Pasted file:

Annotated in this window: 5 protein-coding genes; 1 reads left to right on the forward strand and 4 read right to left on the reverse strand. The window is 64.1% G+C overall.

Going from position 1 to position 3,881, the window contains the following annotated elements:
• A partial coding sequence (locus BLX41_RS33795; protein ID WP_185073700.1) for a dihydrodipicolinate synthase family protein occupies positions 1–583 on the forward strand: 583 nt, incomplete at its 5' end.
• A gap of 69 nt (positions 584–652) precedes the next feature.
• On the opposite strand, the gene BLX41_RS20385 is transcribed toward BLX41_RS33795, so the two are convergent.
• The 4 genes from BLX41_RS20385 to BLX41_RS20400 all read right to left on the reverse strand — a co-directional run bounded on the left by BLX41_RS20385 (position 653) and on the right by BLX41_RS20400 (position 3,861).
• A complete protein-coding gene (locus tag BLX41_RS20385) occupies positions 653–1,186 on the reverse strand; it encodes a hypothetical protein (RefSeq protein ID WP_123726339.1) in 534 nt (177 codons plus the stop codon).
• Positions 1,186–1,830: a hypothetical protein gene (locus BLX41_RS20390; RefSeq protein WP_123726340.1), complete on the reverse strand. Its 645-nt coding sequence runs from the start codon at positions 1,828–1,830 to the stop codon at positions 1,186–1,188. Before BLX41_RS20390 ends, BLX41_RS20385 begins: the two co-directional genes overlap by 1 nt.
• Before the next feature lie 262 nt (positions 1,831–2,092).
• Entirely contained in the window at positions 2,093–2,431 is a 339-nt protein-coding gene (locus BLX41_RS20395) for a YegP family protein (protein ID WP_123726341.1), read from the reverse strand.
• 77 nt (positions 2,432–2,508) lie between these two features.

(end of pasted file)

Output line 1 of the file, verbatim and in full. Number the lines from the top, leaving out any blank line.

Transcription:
Annotated in this window: 5 protein-coding genes; 1 reads left to right on the forward strand and 4 read right to left on the reverse strand. The window is 64.1% G+C overall.